Cheese of the day is: Mouco ColoRouge cheese. Dawn had asked me if I’d heard of it weeks before–“Moocow?” I thought. Well, it turned out to be a great little cheese (I’m not implying I love every single cheese I come across, but I tend to write reviews of the ones in the shop I like best!)
Country of Origin: United States (Fort Collins, Colorado)
Milk: Jersey and Holstein cow
Type: washed rind
Age: 2 weeks
Another beautiful cheesemaking story! The Mouco Cheese Company is run by husband and wife team Birgit Halbreiter and Robert Poland. Although the Mrs. is from Germany, they met while both working at the New Belgium Brewing Company in Fort Collins, Colorado. The two began making cheeses at home, but made their first commercial sale on June 6, 2001. Since Ms. Halbreiter’s father, Franz Halbreiter, is a German cheesemaker, he helped the couple develop their cheesemaking. Indeed, he continues to make the journey to Colorado every year to consult with Mouco.
All of Mouco’s cheeses are made from a blend of Jersey and Holstein cows’ milk taken from the morning milking. Before any cheese is made, the milk is tested to ensure that the milk is free of antibiotics. If the milk passes this test, then it is pasteurized. Ensuite, rennet (undoubtedly a secret formula!) is added, which allows the milk to curdle. The curds are cut, the proper amount of whey is drained, the curds and whey are formed, and then aged. Magic, yes?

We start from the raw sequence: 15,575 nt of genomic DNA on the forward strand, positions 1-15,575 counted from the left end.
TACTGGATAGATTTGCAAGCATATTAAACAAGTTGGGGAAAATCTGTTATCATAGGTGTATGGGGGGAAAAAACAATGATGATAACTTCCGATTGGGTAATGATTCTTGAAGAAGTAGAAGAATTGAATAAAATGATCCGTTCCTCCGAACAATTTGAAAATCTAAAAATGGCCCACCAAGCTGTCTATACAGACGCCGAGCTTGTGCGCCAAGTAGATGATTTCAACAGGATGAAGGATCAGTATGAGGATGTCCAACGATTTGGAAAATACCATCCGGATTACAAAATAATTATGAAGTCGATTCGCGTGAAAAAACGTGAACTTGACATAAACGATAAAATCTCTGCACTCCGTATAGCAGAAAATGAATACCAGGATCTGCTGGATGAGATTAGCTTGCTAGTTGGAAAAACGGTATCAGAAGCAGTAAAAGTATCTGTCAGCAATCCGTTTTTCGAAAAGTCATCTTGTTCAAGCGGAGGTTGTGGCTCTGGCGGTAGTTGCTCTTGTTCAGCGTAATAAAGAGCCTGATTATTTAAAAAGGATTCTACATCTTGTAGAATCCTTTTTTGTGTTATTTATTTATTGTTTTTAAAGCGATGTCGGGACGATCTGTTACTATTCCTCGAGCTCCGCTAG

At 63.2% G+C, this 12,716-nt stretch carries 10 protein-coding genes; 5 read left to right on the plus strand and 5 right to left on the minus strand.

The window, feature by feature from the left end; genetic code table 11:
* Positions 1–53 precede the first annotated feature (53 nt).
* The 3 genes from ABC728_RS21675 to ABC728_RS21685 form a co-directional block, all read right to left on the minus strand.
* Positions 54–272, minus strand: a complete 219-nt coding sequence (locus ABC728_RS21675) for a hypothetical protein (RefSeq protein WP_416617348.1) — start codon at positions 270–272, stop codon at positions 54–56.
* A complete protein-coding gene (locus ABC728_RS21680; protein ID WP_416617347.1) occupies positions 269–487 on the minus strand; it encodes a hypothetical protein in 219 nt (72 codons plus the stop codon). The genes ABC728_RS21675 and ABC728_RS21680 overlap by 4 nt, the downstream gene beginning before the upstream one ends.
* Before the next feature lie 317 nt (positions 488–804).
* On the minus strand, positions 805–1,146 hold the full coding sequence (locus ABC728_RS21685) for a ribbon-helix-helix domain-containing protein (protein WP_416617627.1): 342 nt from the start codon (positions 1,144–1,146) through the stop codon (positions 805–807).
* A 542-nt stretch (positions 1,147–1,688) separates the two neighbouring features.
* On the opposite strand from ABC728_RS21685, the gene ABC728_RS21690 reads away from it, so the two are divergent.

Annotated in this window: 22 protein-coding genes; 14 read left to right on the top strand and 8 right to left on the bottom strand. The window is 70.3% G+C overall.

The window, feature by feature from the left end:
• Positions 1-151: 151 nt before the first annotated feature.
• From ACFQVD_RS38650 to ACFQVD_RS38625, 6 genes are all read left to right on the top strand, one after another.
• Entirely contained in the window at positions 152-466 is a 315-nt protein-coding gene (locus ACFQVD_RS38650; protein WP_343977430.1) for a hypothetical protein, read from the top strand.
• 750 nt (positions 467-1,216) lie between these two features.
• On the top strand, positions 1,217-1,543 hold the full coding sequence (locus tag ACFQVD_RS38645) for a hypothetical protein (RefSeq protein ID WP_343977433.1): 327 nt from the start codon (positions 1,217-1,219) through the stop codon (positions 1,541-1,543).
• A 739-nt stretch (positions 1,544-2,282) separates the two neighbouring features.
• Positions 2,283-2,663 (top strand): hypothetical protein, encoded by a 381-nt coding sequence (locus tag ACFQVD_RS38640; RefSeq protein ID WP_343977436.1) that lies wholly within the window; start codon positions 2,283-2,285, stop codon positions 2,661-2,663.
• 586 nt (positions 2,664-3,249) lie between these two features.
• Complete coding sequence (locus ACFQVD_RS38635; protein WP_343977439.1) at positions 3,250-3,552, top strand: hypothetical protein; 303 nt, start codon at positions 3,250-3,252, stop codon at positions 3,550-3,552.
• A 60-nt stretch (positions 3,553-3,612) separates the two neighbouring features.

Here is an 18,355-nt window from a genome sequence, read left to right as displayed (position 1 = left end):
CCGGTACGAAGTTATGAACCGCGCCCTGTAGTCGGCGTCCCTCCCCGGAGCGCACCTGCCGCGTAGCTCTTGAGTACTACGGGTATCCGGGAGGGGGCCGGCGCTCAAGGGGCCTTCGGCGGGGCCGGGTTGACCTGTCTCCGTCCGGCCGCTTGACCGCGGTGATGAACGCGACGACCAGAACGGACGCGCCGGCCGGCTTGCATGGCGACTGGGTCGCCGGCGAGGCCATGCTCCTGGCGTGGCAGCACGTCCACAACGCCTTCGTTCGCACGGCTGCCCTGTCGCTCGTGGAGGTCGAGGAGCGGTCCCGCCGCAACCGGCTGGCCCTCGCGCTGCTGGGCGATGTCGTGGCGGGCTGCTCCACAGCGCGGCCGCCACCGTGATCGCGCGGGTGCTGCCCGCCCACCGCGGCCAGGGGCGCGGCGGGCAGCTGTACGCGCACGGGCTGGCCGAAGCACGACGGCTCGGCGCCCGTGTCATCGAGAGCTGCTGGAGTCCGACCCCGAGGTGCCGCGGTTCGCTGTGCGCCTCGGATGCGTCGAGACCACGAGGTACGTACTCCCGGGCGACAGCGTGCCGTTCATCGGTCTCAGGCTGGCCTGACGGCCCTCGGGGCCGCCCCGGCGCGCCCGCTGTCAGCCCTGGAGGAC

One interesting aspect of Mouco is its continuing effort to become increasingly green. For instance, it constantly seeks to reduce the amount of utilities, packaging material, shipping material, and waste (in the way of cheese). Packaging materials are recyclable. To reduce shipping materials, the company encourages its customers to return them for reuse. Unsold cheese is donated to local food banks.
Another fun part of Mouco is that they put some music playlists online so you can see what music is part of the cheesemaking process.
Colorouge comes to the store in small 5 oz. rounds carefully wrapped in special cheese wrapping paper imported from France. Peeling back the wrapping reveals a 3-inch round washed-rind, soft-ripened cheese. Actually, it is not so much washed as “smeared,” that is, regularly rubbed by hand so that its characteristic bright orange color develops. The natural rind is splotched with white, and you can see the marks from the racks on which the cheese sits during affinage. This thin rind envelopes the cream-colored, creamy, slightly shiny paste. Colorouge’s aroma is quite mild, but with a distinct pastoral perfume.
The flavor is well-worth the effort it may take to find this cheese. Colorouge is a rather mild cheese with pastoral undertones. Its mouthfeel is buttery, creamy, and smooth, and gives a creamy finish. If you are patient enough to let the cheese heat up to warm temperature (which you should do for all your cheeses anyway), you will be in for a creamy, buttery treat–especially with the specimens in the store now. They are quite ripe NOW, and ready for the cheese plate.